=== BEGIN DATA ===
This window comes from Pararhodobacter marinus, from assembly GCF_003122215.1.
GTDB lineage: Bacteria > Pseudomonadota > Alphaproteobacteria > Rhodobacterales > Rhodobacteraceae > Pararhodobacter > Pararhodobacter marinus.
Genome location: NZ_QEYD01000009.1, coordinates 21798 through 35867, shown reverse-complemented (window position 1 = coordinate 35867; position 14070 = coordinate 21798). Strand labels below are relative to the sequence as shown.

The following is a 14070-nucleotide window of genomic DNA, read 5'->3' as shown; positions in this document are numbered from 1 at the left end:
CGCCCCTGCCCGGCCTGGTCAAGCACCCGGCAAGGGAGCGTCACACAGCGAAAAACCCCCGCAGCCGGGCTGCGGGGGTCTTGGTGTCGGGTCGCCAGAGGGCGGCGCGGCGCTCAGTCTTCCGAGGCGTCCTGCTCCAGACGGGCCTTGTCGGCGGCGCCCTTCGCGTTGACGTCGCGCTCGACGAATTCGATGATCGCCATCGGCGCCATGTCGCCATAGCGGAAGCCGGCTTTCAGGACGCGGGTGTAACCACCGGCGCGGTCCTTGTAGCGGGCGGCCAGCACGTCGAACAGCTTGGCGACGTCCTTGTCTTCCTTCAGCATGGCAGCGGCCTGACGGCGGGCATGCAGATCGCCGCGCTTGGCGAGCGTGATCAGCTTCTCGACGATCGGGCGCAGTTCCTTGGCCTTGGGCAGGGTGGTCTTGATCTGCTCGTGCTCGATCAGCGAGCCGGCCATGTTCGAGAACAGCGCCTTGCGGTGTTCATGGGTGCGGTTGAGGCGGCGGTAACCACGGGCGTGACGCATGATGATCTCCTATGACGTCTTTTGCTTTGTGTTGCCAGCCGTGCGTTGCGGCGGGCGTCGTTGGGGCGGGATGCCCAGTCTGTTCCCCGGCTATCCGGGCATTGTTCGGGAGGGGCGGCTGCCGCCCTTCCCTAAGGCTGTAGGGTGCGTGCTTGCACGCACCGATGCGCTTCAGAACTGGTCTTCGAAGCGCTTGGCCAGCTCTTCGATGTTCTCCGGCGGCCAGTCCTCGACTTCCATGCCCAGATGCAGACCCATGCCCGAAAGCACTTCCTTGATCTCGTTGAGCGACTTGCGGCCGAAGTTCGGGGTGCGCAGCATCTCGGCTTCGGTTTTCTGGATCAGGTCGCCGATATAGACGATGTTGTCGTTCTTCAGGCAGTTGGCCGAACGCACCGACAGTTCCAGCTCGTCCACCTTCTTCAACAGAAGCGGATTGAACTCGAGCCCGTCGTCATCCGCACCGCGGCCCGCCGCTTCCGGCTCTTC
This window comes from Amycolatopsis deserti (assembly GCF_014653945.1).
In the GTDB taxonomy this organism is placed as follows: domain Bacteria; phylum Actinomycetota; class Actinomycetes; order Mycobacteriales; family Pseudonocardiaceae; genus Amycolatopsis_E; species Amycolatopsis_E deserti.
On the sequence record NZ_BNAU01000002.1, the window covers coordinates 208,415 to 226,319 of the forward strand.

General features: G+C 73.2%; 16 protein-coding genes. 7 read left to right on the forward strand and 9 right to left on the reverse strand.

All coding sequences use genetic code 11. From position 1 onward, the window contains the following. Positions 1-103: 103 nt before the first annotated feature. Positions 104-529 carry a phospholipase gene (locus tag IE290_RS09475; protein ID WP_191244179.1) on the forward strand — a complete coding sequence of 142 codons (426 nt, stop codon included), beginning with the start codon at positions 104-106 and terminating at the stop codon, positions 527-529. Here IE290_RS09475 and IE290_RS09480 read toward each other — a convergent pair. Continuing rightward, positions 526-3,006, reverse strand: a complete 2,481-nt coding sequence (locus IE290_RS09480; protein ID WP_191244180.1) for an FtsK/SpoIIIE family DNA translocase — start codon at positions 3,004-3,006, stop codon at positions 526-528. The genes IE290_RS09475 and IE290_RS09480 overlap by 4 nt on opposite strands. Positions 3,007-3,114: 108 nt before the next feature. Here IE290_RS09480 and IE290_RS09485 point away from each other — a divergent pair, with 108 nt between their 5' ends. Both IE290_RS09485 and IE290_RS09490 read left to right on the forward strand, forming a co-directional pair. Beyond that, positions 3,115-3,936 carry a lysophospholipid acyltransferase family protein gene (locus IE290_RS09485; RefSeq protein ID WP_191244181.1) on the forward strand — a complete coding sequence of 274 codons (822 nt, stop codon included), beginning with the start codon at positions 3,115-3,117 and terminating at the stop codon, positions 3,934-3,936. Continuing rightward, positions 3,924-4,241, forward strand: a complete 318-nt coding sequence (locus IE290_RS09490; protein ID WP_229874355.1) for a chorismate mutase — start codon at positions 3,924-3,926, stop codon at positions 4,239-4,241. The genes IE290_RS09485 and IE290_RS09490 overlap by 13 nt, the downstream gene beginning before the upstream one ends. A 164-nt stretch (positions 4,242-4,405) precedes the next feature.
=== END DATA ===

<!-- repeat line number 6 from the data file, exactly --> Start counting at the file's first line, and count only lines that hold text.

This window comes from Amycolatopsis deserti (assembly GCF_014653945.1).